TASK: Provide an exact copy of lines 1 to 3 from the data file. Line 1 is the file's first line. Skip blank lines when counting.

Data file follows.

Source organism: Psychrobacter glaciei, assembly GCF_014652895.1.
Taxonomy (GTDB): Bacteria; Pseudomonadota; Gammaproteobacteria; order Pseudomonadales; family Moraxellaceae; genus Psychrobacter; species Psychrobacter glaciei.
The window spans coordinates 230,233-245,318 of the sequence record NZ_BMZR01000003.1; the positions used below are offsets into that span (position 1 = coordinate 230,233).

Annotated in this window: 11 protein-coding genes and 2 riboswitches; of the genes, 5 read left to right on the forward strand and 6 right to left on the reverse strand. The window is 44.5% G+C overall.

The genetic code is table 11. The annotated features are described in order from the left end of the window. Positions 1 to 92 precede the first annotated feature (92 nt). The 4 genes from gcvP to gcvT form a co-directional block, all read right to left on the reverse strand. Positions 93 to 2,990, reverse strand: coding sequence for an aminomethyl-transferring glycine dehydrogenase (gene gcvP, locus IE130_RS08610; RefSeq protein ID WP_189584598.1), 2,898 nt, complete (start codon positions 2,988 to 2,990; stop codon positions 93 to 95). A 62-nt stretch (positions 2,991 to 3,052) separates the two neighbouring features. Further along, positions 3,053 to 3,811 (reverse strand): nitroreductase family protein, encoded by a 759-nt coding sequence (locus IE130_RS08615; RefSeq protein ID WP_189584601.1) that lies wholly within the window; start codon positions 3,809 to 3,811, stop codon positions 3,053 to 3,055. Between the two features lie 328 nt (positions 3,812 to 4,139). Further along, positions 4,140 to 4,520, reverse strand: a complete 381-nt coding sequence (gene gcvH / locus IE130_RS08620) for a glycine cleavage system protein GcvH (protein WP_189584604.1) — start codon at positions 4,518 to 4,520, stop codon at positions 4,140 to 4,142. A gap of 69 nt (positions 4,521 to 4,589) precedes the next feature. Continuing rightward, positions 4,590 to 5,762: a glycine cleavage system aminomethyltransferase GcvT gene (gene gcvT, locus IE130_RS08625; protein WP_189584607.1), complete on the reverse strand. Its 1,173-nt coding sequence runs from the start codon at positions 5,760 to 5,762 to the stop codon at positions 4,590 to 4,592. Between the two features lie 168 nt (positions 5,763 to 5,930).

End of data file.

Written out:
Source organism: Psychrobacter glaciei, assembly GCF_014652895.1.
Taxonomy (GTDB): Bacteria; Pseudomonadota; Gammaproteobacteria; order Pseudomonadales; family Moraxellaceae; genus Psychrobacter; species Psychrobacter glaciei.
The window spans coordinates 230,233-245,318 of the sequence record NZ_BMZR01000003.1; the positions used below are offsets into that span (position 1 = coordinate 230,233).